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Ecological Research

, Volume 22, Issue 3, pp 403–413 | Cite as

Degradation and loss of forest land and land-use changes in Sarawak, East Malaysia: a study of native land use by the Iban

  • Masahiro Ichikawa
Special Feature Sustainability and biodiversity of forest ecosystems: an interdisciplinary approach

Abstract

Swidden agriculture, commercial logging and plantation development have been considered to be the primary common causes of degradation and loss of tropical rain forests in Southeast Asia. In this paper, I chose a part of northeastern Sarawak, East Malaysia as my case study area to analyze the changes in its land-use characteristics. In the study area, as well as primeval forests, we see that land use began about 100 years ago by a native group called the Iban; commercial logging began in the 1960s, and the development of oil palm plantations began recently. I describe the changes in land use as well as their social and economic causes by referring to aerial photographs, literature surveys, interviews with government officers and the Iban, and observation of land use. My analysis of land use demonstrates that on “state land”, where commercial logging and oil palm plantation development are occurring, large areas of forest have been disturbed in a short period of time. The objective is to benefit economically in response to the social and economic conditions surrounding the study area. On the other hand, in the “Iban territory,” where the Iban practice their land use, land conversion has not occurred on a large scale and in a short period of time, even though the forest has been cut and agricultural fields have been created in response to social and economic conditions as well. They disperse small agricultural fields throughout their forest land. Therefore, the landscape of the “Iban territory” is based on secondary forest, composed of patches of forest in various stages and with several types of agricultural land. Today in Sarawak, monocrop plantations are rapidly expanding and little primeval forest remains. Given these conditions, the land-use practices of natives such as the Iban will be evaluated from the viewpoint of ecosystem and biodiversity conservation. It could play an important role in providing habitats for natural wildlife.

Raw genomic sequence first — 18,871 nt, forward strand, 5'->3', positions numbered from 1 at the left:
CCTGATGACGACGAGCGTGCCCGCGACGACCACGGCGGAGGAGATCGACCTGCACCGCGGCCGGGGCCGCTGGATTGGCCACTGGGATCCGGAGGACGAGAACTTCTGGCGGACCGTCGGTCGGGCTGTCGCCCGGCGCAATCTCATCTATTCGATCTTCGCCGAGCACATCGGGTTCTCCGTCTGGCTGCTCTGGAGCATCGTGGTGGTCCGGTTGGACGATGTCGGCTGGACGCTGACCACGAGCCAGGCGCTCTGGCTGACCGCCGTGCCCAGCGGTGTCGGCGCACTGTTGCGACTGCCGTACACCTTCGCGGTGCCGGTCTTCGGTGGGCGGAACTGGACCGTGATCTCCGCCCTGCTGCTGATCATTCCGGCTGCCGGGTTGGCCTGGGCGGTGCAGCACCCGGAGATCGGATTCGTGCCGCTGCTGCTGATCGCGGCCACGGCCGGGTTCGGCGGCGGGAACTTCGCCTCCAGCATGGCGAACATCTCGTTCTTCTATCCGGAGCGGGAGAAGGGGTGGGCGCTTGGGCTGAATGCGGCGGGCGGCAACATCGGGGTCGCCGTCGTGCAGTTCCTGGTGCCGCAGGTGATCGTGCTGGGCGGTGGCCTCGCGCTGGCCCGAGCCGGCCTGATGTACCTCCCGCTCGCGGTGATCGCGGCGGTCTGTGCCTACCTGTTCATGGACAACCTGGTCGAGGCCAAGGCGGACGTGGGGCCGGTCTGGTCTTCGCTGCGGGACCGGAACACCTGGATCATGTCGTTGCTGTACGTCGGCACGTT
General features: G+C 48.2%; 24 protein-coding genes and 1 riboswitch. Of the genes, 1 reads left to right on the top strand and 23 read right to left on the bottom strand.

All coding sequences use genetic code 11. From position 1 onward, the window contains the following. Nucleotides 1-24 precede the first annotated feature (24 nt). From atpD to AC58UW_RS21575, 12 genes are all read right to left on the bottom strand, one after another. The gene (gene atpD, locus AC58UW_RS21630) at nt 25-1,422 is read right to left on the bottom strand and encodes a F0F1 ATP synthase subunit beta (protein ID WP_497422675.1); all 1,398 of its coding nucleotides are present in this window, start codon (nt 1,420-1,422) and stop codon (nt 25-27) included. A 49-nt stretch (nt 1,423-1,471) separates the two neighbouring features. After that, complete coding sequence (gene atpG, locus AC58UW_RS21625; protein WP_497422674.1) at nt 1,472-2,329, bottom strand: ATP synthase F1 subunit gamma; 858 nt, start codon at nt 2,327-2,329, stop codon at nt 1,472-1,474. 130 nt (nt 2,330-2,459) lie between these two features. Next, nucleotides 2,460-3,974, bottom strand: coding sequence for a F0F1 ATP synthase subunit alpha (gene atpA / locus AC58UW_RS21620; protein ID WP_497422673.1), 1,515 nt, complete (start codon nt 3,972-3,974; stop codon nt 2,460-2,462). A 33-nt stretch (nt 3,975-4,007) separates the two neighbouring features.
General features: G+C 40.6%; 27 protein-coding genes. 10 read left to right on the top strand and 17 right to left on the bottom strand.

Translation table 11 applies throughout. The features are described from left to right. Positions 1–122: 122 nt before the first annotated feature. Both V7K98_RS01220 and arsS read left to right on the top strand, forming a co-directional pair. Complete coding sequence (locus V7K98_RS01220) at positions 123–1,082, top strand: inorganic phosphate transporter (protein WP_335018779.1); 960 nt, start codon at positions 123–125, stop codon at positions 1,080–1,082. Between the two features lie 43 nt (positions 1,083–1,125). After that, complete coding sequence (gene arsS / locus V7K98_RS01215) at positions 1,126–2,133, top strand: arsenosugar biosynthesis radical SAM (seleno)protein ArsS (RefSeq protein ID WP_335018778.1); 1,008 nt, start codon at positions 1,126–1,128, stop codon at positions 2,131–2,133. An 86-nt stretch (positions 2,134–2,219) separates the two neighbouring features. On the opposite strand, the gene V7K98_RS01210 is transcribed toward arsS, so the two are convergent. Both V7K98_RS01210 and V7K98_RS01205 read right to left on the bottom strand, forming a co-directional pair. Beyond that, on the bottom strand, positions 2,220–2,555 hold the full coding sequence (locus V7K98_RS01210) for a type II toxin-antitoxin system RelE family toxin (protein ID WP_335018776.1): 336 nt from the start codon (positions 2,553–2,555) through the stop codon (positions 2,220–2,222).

Keywords

Tropical rain forest Iban Secondary forest Swidden agriculture Commercial logging Oil palm plantation Sarawak 

Notes

Acknowledgments

This paper is the result of Research Project 2–2 at the Research Institute for Humanity and Nature (RIHN). I would like to thank Ms. Josephine Wong (Forestry Department, Sarawak), Dr. Mitsuo Yoshimura (Research Institute for Humanity and Nature), and Ms. Michi Kaga (former graduate student of Kyoto University) for their kind assistance in the acquisition of aerial photographs and the analysis of land-use changes. A portion of the fieldwork and the land-use mapping was funded by the above-mentioned project.

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Copyright information

© The Ecological Society of Japan 2007

Authors and Affiliations

  1. 1.Research Institute for Humanity and Nature (RINH)KyotoJapan

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